The Conversation

Remembering Black Main Streets

November 20, 2017 • bc

In 2002 and 2003, the Southern Oral History Program (SOHP) conducted a series of interviews on “Remembering Black Main Streets,” focused on Savannah, GA, Jacksonville, FL, and Greensboro, NC.  Business owners and residents reflected on changes in southern Black businesses in the wake of urban renewal and desegregation.  All interviews are held in the SOHP […]

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African-American Credit Unions

November 6, 2017 • bc

During the Jim Crow era when it was nearly impossible for Black people to get a loan from white-run banks, African American community leaders established their own credit unions as an alternative means of saving and borrowing money.  The first African American credit union in North Carolina was founded in 1918.  The number continued to […]

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Election Season: Annie Brown Kennedy, Black Voting Rights and Black Elected Officials

October 24, 2017 • bc

Election Season: Annie Brown Kennedy, Black Voting Rights and Black Elected Officials “…[W]e have not acquired full freedom.  The movement continues…even though at this point it appears that we have access to a few more opportunities, we are not yet full citizens in terms of our definition of what a full citizen is or should be. […]

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The Fillmore Boys School in 1877

October 23, 2017 • bc

By Mishio Yamanaka The Fillmore Boys School in 1877 is a digital mapping project that visualizes the public school segregation process at the end of Reconstruction in New Orleans, Louisiana. Using the Fillmore School register from 1877, the project traces how African American communities resisted segregation.   The Fillmore School Building ca. 1900s (renamed as […]

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Where are the memories? Exploring Black Community Archives

October 16, 2017 • bc

By Chaitra M. Powell, African American Collections and Outreach Archivist at UNC Chapel Hill   October is officially National Archives Month. Many libraries and archives will be launching social media campaigns and sponsoring programs that highlight their special collections and encourage people to learn more about why archives are so important. The archival landscape reflects […]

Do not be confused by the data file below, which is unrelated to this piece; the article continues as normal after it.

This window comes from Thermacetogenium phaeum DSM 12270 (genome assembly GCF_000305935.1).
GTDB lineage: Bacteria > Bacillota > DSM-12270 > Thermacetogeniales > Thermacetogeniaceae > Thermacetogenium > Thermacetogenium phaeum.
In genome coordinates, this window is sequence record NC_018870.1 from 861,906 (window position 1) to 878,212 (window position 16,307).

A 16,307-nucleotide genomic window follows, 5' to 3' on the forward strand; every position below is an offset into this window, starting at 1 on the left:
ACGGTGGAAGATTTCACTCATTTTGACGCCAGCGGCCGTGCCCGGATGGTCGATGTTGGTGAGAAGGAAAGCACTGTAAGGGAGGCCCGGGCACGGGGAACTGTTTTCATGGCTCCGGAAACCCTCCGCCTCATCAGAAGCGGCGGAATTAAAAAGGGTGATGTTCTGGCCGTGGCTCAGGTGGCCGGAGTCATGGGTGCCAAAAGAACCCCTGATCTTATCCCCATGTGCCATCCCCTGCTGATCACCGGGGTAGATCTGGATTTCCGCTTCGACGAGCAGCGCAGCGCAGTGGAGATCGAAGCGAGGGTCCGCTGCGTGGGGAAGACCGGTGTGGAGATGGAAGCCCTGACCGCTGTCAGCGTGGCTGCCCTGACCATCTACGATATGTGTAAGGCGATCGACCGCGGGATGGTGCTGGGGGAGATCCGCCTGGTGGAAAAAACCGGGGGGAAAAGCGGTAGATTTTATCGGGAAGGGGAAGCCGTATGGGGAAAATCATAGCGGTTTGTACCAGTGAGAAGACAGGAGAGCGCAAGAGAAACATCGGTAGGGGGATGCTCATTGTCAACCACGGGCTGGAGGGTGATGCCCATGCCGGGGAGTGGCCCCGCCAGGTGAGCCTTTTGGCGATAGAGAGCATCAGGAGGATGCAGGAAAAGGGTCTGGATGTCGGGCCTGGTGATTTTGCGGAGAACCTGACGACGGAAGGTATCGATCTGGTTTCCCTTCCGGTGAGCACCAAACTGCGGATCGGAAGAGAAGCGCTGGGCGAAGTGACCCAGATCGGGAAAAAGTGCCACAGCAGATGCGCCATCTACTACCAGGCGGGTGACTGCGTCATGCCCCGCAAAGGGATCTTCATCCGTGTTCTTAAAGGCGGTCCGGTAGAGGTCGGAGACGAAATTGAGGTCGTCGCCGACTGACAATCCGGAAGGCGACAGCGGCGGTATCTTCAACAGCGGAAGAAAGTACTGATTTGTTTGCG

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New Exhibit about Housing Inequality and Durham’s Black Communities

October 9, 2017 • bc

The conference Black Communities: A Conference for Collaboration will take place at the Carolina Theater in Durham, NC, also known as the “Bull City,” in April 2018.  In preparation for Durham’s sesquicentennial in 2019, a group of historians and community members formed the Bull City 150 project to document and interrogate the city’s past. An exhibit based […]

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Announcing a Call for Proposals

October 3, 2017 • Mark Little

We are happy to announce a Call for Proposals! Please share this Call for Proposals with anyone else who might be interested. Whether or not you submit a proposal, we hope to see you at the conference! Submit a Proposal Black Communities Historic Towns like Boley, Oklahoma, Princeville, North Carolina, Eatonville, Florida, and Africville, Nova […]

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West Southern Pines, an early African American town

September 25, 2017 • bc

West Southern Pines was one of the first incorporated African American towns in North Carolina. From 1923 to 1931, the town operated with its own mayor, city council, and municipal services.  In early 2017 the Southern Oral History Program (SOHP) completed processing a group of twenty-six interviews conducted by Nancy Mason, an oral historian for […]

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Oklahoma Black Town Stories

September 13, 2017 • Karla Slocum

In 1993, my mother told me that my grandparents, who I visited often in New York, once lived in one of Oklahoma’s historic “All Black Towns.”  These towns, that were then unknown to me and are still little-known to much of America, were where black Americans settled beginning in the 19th century to create spaces […]

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What These Woods Remember: A Community History Project

August 25, 2017 • Rachel Cotterman

Back Ways is a project of the Southern Oral History Program (SOHP) that works to understand the social experience of racial segregation in the rural South.  Through archival research and the collection of oral histories, the project examines how roads in Black communities have been erased or neglected during the process of creating and mapping major roadways.  […]

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